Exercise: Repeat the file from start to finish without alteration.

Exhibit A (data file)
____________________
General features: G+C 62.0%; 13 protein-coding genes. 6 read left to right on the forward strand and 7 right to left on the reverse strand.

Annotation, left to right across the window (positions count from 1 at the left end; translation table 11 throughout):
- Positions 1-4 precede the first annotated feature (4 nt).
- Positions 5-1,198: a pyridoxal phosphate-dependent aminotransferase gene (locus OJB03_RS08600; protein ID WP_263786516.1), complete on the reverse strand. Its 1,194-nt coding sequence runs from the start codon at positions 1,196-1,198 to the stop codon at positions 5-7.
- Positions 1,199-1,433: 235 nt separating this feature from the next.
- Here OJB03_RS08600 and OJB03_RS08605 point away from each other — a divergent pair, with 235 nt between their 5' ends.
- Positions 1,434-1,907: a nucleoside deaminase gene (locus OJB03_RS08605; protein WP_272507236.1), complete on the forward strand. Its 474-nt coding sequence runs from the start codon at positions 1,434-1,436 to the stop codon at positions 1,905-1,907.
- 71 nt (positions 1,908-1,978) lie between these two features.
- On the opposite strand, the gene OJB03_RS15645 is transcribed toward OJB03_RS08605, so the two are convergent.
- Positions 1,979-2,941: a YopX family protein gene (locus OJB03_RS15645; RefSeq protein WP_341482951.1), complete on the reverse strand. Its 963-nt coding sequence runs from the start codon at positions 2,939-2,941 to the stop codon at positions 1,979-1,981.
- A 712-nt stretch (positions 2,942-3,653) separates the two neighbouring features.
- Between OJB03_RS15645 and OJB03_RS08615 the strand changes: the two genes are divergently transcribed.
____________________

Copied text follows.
General features: G+C 62.0%; 13 protein-coding genes. 6 read left to right on the forward strand and 7 right to left on the reverse strand.

Annotation, left to right across the window (positions count from 1 at the left end; translation table 11 throughout):
- Positions 1-4 precede the first annotated feature (4 nt).
- Positions 5-1,198: a pyridoxal phosphate-dependent aminotransferase gene (locus OJB03_RS08600; protein ID WP_263786516.1), complete on the reverse strand. Its 1,194-nt coding sequence runs from the start codon at positions 1,196-1,198 to the stop codon at positions 5-7.
- Positions 1,199-1,433: 235 nt separating this feature from the next.
- Here OJB03_RS08600 and OJB03_RS08605 point away from each other — a divergent pair, with 235 nt between their 5' ends.
- Positions 1,434-1,907: a nucleoside deaminase gene (locus OJB03_RS08605; protein WP_272507236.1), complete on the forward strand. Its 474-nt coding sequence runs from the start codon at positions 1,434-1,436 to the stop codon at positions 1,905-1,907.
- 71 nt (positions 1,908-1,978) lie between these two features.
- On the opposite strand, the gene OJB03_RS15645 is transcribed toward OJB03_RS08605, so the two are convergent.
- Positions 1,979-2,941: a YopX family protein gene (locus OJB03_RS15645; RefSeq protein WP_341482951.1), complete on the reverse strand. Its 963-nt coding sequence runs from the start codon at positions 2,939-2,941 to the stop codon at positions 1,979-1,981.
- A 712-nt stretch (positions 2,942-3,653) separates the two neighbouring features.
- Between OJB03_RS15645 and OJB03_RS08615 the strand changes: the two genes are divergently transcribed.